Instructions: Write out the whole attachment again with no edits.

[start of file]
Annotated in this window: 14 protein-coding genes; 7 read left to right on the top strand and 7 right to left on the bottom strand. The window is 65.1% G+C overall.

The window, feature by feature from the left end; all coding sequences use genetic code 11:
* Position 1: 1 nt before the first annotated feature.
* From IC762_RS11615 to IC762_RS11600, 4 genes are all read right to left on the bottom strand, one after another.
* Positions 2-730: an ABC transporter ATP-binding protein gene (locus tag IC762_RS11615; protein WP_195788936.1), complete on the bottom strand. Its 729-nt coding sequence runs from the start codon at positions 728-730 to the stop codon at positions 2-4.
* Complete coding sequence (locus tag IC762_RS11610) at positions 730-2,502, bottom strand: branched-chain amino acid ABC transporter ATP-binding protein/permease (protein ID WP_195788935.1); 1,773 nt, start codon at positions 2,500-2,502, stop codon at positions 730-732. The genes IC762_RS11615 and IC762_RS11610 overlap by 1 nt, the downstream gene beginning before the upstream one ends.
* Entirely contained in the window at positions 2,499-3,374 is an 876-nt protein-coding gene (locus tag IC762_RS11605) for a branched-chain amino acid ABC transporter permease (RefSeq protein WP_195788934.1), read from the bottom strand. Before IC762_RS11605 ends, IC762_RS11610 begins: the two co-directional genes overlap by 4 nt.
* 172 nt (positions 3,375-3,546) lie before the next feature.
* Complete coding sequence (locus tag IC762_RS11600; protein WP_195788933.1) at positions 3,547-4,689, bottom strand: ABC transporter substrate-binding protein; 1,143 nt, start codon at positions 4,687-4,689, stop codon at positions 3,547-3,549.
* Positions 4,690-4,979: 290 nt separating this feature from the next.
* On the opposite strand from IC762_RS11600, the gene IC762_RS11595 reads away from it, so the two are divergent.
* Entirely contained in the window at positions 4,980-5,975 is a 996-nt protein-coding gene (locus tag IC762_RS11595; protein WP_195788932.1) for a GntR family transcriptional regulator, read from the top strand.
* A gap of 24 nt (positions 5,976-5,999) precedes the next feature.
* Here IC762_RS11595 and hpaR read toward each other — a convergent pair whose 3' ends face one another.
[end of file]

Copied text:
Annotated in this window: 14 protein-coding genes; 7 read left to right on the top strand and 7 right to left on the bottom strand. The window is 65.1% G+C overall.

The window, feature by feature from the left end; all coding sequences use genetic code 11:
* Position 1: 1 nt before the first annotated feature.
* From IC762_RS11615 to IC762_RS11600, 4 genes are all read right to left on the bottom strand, one after another.
* Positions 2-730: an ABC transporter ATP-binding protein gene (locus tag IC762_RS11615; protein WP_195788936.1), complete on the bottom strand. Its 729-nt coding sequence runs from the start codon at positions 728-730 to the stop codon at positions 2-4.
* Complete coding sequence (locus tag IC762_RS11610) at positions 730-2,502, bottom strand: branched-chain amino acid ABC transporter ATP-binding protein/permease (protein ID WP_195788935.1); 1,773 nt, start codon at positions 2,500-2,502, stop codon at positions 730-732. The genes IC762_RS11615 and IC762_RS11610 overlap by 1 nt, the downstream gene beginning before the upstream one ends.
* Entirely contained in the window at positions 2,499-3,374 is an 876-nt protein-coding gene (locus tag IC762_RS11605) for a branched-chain amino acid ABC transporter permease (RefSeq protein WP_195788934.1), read from the bottom strand. Before IC762_RS11605 ends, IC762_RS11610 begins: the two co-directional genes overlap by 4 nt.
* 172 nt (positions 3,375-3,546) lie before the next feature.
* Complete coding sequence (locus tag IC762_RS11600; protein WP_195788933.1) at positions 3,547-4,689, bottom strand: ABC transporter substrate-binding protein; 1,143 nt, start codon at positions 4,687-4,689, stop codon at positions 3,547-3,549.
* Positions 4,690-4,979: 290 nt separating this feature from the next.
* On the opposite strand from IC762_RS11600, the gene IC762_RS11595 reads away from it, so the two are divergent.
* Entirely contained in the window at positions 4,980-5,975 is a 996-nt protein-coding gene (locus tag IC762_RS11595; protein WP_195788932.1) for a GntR family transcriptional regulator, read from the top strand.
* A gap of 24 nt (positions 5,976-5,999) precedes the next feature.
* Here IC762_RS11595 and hpaR read toward each other — a convergent pair whose 3' ends face one another.